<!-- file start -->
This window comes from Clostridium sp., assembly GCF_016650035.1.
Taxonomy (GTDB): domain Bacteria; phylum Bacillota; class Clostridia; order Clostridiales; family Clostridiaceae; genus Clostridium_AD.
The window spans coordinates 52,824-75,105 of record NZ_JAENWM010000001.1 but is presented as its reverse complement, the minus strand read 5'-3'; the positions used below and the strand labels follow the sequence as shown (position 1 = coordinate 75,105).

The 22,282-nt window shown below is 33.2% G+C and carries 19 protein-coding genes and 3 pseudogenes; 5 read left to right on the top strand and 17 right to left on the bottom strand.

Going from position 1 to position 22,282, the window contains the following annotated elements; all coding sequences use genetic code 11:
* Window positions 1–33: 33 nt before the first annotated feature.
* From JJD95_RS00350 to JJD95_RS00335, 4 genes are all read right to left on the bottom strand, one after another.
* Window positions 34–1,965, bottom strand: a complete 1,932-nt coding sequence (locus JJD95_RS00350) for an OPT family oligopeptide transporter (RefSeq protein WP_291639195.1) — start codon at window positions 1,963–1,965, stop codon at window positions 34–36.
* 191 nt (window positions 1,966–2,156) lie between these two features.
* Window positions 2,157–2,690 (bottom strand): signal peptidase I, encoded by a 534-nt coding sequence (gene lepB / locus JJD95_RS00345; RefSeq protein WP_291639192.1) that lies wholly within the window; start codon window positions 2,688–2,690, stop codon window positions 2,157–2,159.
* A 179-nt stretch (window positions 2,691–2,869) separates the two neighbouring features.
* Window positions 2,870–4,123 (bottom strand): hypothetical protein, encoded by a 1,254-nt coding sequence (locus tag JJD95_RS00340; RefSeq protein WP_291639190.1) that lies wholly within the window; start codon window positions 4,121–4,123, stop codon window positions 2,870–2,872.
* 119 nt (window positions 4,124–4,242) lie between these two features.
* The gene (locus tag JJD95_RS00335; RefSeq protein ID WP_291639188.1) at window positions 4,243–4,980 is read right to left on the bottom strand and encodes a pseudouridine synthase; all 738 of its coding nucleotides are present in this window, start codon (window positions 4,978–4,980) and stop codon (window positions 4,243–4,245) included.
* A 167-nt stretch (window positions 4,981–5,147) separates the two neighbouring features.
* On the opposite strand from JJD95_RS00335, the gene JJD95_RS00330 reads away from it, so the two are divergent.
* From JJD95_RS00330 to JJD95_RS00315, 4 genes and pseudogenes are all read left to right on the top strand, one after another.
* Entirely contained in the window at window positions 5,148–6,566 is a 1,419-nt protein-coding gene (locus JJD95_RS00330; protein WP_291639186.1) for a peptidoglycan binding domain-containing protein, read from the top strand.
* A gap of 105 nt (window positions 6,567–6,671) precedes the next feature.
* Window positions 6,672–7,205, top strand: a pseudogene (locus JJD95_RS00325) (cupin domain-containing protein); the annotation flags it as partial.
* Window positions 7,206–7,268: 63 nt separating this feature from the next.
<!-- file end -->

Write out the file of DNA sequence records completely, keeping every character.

This window comes from Clostridium sp., assembly GCF_016650035.1.
Taxonomy (GTDB): domain Bacteria; phylum Bacillota; class Clostridia; order Clostridiales; family Clostridiaceae; genus Clostridium_AD.
The window spans coordinates 52,824-75,105 of record NZ_JAENWM010000001.1 but is presented as its reverse complement, the minus strand read 5'-3'; the positions used below and the strand labels follow the sequence as shown (position 1 = coordinate 75,105).

The 22,282-nt window shown below is 33.2% G+C and carries 19 protein-coding genes and 3 pseudogenes; 5 read left to right on the top strand and 17 right to left on the bottom strand.

Going from position 1 to position 22,282, the window contains the following annotated elements; all coding sequences use genetic code 11:
* Window positions 1–33: 33 nt before the first annotated feature.
* From JJD95_RS00350 to JJD95_RS00335, 4 genes are all read right to left on the bottom strand, one after another.
* Window positions 34–1,965, bottom strand: a complete 1,932-nt coding sequence (locus JJD95_RS00350) for an OPT family oligopeptide transporter (RefSeq protein WP_291639195.1) — start codon at window positions 1,963–1,965, stop codon at window positions 34–36.
* 191 nt (window positions 1,966–2,156) lie between these two features.
* Window positions 2,157–2,690 (bottom strand): signal peptidase I, encoded by a 534-nt coding sequence (gene lepB / locus JJD95_RS00345; RefSeq protein WP_291639192.1) that lies wholly within the window; start codon window positions 2,688–2,690, stop codon window positions 2,157–2,159.
* A 179-nt stretch (window positions 2,691–2,869) separates the two neighbouring features.
* Window positions 2,870–4,123 (bottom strand): hypothetical protein, encoded by a 1,254-nt coding sequence (locus tag JJD95_RS00340; RefSeq protein WP_291639190.1) that lies wholly within the window; start codon window positions 4,121–4,123, stop codon window positions 2,870–2,872.
* 119 nt (window positions 4,124–4,242) lie between these two features.
* The gene (locus tag JJD95_RS00335; RefSeq protein ID WP_291639188.1) at window positions 4,243–4,980 is read right to left on the bottom strand and encodes a pseudouridine synthase; all 738 of its coding nucleotides are present in this window, start codon (window positions 4,978–4,980) and stop codon (window positions 4,243–4,245) included.
* A 167-nt stretch (window positions 4,981–5,147) separates the two neighbouring features.
* On the opposite strand from JJD95_RS00335, the gene JJD95_RS00330 reads away from it, so the two are divergent.
* From JJD95_RS00330 to JJD95_RS00315, 4 genes and pseudogenes are all read left to right on the top strand, one after another.
* Entirely contained in the window at window positions 5,148–6,566 is a 1,419-nt protein-coding gene (locus JJD95_RS00330; protein WP_291639186.1) for a peptidoglycan binding domain-containing protein, read from the top strand.
* A gap of 105 nt (window positions 6,567–6,671) precedes the next feature.
* Window positions 6,672–7,205, top strand: a pseudogene (locus JJD95_RS00325) (cupin domain-containing protein); the annotation flags it as partial.
* Window positions 7,206–7,268: 63 nt separating this feature from the next.